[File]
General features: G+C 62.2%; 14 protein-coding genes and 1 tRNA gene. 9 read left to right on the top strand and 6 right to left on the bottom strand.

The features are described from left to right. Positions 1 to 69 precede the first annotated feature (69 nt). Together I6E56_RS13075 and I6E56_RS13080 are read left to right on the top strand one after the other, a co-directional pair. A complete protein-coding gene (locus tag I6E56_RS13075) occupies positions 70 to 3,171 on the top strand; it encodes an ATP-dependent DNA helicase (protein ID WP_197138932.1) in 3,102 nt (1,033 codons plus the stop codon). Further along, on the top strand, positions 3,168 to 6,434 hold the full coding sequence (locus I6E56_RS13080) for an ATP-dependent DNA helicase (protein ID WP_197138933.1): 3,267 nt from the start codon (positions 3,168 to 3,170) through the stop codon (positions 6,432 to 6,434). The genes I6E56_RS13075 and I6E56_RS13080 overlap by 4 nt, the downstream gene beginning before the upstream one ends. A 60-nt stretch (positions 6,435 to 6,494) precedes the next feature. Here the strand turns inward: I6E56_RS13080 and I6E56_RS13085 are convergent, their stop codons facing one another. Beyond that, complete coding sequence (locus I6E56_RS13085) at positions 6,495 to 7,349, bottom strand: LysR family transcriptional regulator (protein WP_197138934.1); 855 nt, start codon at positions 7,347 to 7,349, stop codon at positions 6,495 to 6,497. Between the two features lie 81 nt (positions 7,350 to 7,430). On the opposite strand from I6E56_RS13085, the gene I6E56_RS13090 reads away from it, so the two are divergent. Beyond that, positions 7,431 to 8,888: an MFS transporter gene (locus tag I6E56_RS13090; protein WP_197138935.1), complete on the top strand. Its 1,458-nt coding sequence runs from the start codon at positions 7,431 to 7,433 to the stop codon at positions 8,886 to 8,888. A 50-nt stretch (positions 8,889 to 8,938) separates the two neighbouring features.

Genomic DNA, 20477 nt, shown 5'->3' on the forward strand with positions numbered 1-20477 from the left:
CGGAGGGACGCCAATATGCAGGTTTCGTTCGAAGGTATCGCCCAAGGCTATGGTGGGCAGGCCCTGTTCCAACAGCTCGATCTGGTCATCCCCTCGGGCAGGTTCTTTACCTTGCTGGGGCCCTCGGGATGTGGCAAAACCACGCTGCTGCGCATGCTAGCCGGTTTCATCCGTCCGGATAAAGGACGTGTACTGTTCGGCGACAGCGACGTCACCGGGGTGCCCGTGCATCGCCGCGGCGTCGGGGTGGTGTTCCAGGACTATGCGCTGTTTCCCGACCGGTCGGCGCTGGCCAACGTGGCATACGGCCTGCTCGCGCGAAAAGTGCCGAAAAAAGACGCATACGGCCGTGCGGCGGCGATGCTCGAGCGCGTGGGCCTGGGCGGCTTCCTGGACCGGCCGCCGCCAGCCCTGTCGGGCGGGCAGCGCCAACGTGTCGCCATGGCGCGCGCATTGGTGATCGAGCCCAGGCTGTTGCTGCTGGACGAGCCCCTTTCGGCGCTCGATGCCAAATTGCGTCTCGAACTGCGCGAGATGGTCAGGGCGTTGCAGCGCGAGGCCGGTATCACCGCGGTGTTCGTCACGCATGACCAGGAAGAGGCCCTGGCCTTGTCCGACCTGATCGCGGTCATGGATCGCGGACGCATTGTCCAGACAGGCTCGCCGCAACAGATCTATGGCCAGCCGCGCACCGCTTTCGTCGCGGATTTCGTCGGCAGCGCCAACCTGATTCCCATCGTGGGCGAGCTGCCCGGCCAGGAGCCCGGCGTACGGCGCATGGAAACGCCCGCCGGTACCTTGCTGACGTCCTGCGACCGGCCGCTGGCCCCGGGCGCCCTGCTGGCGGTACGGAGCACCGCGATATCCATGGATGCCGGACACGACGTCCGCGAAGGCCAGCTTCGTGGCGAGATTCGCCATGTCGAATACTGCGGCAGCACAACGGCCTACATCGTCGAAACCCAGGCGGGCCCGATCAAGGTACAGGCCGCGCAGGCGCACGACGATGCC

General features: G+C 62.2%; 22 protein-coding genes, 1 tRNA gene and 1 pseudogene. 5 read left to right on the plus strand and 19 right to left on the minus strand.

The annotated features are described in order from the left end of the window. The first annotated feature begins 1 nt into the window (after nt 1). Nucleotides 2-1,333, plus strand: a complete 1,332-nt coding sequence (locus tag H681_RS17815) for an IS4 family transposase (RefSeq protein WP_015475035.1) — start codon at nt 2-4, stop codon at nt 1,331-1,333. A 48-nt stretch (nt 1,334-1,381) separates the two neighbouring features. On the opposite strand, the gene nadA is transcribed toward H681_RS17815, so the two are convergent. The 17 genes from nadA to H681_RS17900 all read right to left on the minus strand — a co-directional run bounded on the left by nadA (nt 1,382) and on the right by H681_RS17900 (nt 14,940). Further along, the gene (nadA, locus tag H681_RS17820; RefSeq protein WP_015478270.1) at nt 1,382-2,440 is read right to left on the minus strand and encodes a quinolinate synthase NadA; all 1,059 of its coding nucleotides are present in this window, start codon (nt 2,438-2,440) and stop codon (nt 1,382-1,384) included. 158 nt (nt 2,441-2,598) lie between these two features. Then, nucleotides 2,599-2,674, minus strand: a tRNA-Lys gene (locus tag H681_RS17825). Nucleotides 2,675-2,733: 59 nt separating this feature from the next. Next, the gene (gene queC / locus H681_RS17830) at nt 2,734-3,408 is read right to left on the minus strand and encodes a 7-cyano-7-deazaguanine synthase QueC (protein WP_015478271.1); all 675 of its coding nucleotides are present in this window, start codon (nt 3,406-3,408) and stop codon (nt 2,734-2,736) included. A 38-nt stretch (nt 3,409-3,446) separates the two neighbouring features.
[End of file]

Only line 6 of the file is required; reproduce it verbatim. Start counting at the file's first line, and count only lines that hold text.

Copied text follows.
The annotated features are described in order from the left end of the window. The first annotated feature begins 1 nt into the window (after nt 1). Nucleotides 2-1,333, plus strand: a complete 1,332-nt coding sequence (locus tag H681_RS17815) for an IS4 family transposase (RefSeq protein WP_015475035.1) — start codon at nt 2-4, stop codon at nt 1,331-1,333. A 48-nt stretch (nt 1,334-1,381) separates the two neighbouring features. On the opposite strand, the gene nadA is transcribed toward H681_RS17815, so the two are convergent. The 17 genes from nadA to H681_RS17900 all read right to left on the minus strand — a co-directional run bounded on the left by nadA (nt 1,382) and on the right by H681_RS17900 (nt 14,940). Further along, the gene (nadA, locus tag H681_RS17820; RefSeq protein WP_015478270.1) at nt 1,382-2,440 is read right to left on the minus strand and encodes a quinolinate synthase NadA; all 1,059 of its coding nucleotides are present in this window, start codon (nt 2,438-2,440) and stop codon (nt 1,382-1,384) included. 158 nt (nt 2,441-2,598) lie between these two features. Then, nucleotides 2,599-2,674, minus strand: a tRNA-Lys gene (locus tag H681_RS17825). Nucleotides 2,675-2,733: 59 nt separating this feature from the next. Next, the gene (gene queC / locus H681_RS17830) at nt 2,734-3,408 is read right to left on the minus strand and encodes a 7-cyano-7-deazaguanine synthase QueC (protein WP_015478271.1); all 675 of its coding nucleotides are present in this window, start codon (nt 3,406-3,408) and stop codon (nt 2,734-2,736) included. A 38-nt stretch (nt 3,409-3,446) separates the two neighbouring features.